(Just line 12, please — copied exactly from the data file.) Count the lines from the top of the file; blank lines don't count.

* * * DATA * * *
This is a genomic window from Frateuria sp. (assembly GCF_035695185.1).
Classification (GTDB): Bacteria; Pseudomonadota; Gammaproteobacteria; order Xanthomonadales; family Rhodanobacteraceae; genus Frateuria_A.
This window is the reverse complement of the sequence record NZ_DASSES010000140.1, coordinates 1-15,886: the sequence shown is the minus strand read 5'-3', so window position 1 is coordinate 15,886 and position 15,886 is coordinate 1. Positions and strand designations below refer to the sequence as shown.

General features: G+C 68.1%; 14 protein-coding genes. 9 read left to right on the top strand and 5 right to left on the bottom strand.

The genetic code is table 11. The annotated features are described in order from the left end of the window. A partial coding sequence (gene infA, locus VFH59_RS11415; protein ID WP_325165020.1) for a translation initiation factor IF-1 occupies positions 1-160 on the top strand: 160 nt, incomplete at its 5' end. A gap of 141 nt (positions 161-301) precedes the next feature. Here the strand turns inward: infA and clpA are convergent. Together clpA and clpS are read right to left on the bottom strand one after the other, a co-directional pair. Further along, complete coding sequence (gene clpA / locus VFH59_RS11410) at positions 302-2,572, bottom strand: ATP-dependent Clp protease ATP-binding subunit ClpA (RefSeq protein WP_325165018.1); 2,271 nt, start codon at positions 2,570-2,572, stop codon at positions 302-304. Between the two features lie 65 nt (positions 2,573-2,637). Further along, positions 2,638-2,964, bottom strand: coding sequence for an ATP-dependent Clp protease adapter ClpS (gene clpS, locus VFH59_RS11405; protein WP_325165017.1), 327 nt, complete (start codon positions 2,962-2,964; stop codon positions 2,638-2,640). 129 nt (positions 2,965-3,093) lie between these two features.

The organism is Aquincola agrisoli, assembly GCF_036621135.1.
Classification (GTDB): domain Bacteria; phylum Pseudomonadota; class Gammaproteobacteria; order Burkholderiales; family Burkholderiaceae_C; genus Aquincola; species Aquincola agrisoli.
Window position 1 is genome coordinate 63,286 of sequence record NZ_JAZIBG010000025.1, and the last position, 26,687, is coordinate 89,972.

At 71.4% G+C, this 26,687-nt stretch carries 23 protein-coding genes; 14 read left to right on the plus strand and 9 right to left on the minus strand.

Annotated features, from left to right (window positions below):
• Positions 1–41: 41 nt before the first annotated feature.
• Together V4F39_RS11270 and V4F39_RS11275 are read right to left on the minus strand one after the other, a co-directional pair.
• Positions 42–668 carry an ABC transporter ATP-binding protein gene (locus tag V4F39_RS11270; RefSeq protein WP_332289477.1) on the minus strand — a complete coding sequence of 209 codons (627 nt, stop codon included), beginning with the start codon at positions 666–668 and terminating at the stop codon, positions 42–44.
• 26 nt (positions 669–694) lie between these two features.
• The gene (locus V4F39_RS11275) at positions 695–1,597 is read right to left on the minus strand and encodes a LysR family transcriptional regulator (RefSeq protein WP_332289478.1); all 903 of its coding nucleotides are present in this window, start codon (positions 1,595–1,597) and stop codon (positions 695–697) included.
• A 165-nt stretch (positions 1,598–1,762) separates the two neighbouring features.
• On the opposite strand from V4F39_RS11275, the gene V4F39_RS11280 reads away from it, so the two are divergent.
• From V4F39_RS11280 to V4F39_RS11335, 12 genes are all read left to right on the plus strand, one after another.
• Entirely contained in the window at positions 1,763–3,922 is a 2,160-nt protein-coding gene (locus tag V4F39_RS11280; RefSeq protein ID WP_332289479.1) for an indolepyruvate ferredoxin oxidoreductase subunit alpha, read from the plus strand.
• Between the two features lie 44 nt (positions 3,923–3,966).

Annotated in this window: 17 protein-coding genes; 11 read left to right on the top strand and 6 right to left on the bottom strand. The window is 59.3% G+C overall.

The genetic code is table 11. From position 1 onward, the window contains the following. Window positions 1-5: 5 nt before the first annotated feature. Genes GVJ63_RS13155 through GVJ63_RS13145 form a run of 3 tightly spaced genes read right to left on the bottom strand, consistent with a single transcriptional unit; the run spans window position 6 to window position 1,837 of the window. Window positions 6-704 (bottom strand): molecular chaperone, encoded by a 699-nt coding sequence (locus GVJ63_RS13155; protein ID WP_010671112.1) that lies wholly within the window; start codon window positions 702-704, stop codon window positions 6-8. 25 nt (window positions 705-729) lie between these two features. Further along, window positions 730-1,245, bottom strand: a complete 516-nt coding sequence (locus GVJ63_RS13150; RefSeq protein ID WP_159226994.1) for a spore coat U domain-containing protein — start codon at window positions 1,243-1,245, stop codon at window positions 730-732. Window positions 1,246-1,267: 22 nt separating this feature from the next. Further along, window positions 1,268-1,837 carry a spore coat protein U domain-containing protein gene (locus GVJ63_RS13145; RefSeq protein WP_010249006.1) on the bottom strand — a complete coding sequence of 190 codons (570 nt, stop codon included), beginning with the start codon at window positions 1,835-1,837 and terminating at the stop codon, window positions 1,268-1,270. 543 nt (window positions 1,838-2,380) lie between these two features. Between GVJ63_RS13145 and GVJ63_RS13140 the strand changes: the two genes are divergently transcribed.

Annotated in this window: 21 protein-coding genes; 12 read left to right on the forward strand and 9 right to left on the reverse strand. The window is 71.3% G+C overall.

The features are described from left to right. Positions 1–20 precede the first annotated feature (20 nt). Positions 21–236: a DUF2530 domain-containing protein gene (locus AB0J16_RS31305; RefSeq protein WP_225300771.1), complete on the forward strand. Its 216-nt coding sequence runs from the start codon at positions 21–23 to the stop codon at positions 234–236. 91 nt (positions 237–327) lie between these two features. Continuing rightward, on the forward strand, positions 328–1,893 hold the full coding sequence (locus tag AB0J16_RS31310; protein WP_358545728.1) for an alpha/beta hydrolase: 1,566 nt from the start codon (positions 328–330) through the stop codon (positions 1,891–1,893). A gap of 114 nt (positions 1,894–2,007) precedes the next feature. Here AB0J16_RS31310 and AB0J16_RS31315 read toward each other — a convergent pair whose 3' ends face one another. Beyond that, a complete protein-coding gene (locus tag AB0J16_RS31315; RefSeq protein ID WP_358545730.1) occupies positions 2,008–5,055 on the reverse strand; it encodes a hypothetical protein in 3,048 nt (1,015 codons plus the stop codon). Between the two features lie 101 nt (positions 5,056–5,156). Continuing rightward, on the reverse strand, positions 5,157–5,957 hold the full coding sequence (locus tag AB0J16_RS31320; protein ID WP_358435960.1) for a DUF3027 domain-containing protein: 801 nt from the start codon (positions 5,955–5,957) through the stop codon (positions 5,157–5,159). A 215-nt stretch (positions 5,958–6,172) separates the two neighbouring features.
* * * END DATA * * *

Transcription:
• Together V4F39_RS11270 and V4F39_RS11275 are read right to left on the minus strand one after the other, a co-directional pair.